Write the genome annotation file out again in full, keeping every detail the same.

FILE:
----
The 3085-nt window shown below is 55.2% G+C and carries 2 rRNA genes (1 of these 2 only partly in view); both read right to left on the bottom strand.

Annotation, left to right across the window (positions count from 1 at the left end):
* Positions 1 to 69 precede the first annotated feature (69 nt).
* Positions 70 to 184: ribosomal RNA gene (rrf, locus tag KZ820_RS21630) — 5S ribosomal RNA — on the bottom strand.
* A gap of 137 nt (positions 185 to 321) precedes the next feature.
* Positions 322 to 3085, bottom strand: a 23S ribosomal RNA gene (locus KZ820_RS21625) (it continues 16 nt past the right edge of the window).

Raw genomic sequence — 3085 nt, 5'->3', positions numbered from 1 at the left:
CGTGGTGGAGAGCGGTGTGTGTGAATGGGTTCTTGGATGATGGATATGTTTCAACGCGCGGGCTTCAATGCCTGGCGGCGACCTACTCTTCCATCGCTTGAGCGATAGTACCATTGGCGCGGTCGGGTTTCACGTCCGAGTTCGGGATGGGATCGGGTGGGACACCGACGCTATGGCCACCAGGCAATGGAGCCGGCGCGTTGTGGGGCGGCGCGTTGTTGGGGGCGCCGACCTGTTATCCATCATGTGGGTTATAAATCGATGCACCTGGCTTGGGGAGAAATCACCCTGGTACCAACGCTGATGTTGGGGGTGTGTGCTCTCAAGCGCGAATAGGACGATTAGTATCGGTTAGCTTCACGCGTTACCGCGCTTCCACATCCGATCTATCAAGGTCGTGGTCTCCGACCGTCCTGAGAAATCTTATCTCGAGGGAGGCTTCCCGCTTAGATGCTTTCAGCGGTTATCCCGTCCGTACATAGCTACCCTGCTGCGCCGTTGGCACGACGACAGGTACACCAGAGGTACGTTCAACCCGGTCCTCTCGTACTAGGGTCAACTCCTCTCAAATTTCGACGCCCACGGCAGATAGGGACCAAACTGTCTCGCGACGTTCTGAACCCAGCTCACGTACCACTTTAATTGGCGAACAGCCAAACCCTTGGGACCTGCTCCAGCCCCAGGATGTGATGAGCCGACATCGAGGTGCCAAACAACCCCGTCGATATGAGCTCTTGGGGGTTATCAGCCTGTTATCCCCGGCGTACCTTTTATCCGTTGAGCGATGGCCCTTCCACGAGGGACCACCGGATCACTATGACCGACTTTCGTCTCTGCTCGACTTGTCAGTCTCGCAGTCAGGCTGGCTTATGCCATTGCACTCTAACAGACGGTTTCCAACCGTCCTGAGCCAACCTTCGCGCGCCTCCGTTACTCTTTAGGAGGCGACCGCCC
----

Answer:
The 3085-nt window shown below is 55.2% G+C and carries 2 rRNA genes (1 of these 2 only partly in view); both read right to left on the bottom strand.

Annotation, left to right across the window (positions count from 1 at the left end):
* Positions 1 to 69 precede the first annotated feature (69 nt).
* Positions 70 to 184: ribosomal RNA gene (rrf, locus tag KZ820_RS21630) — 5S ribosomal RNA — on the bottom strand.
* A gap of 137 nt (positions 185 to 321) precedes the next feature.
* Positions 322 to 3085, bottom strand: a 23S ribosomal RNA gene (locus KZ820_RS21625) (it continues 16 nt past the right edge of the window).

Raw genomic sequence — 3085 nt, 5'->3', positions numbered from 1 at the left:
CGTGGTGGAGAGCGGTGTGTGTGAATGGGTTCTTGGATGATGGATATGTTTCAACGCGCGGGCTTCAATGCCTGGCGGCGACCTACTCTTCCATCGCTTGAGCGATAGTACCATTGGCGCGGTCGGGTTTCACGTCCGAGTTCGGGATGGGATCGGGTGGGACACCGACGCTATGGCCACCAGGCAATGGAGCCGGCGCGTTGTGGGGCGGCGCGTTGTTGGGGGCGCCGACCTGTTATCCATCATGTGGGTTATAAATCGATGCACCTGGCTTGGGGAGAAATCACCCTGGTACCAACGCTGATGTTGGGGGTGTGTGCTCTCAAGCGCGAATAGGACGATTAGTATCGGTTAGCTTCACGCGTTACCGCGCTTCCACATCCGATCTATCAAGGTCGTGGTCTCCGACCGTCCTGAGAAATCTTATCTCGAGGGAGGCTTCCCGCTTAGATGCTTTCAGCGGTTATCCCGTCCGTACATAGCTACCCTGCTGCGCCGTTGGCACGACGACAGGTACACCAGAGGTACGTTCAACCCGGTCCTCTCGTACTAGGGTCAACTCCTCTCAAATTTCGACGCCCACGGCAGATAGGGACCAAACTGTCTCGCGACGTTCTGAACCCAGCTCACGTACCACTTTAATTGGCGAACAGCCAAACCCTTGGGACCTGCTCCAGCCCCAGGATGTGATGAGCCGACATCGAGGTGCCAAACAACCCCGTCGATATGAGCTCTTGGGGGTTATCAGCCTGTTATCCCCGGCGTACCTTTTATCCGTTGAGCGATGGCCCTTCCACGAGGGACCACCGGATCACTATGACCGACTTTCGTCTCTGCTCGACTTGTCAGTCTCGCAGTCAGGCTGGCTTATGCCATTGCACTCTAACAGACGGTTTCCAACCGTCCTGAGCCAACCTTCGCGCGCCTCCGTTACTCTTTAGGAGGCGACCGCCC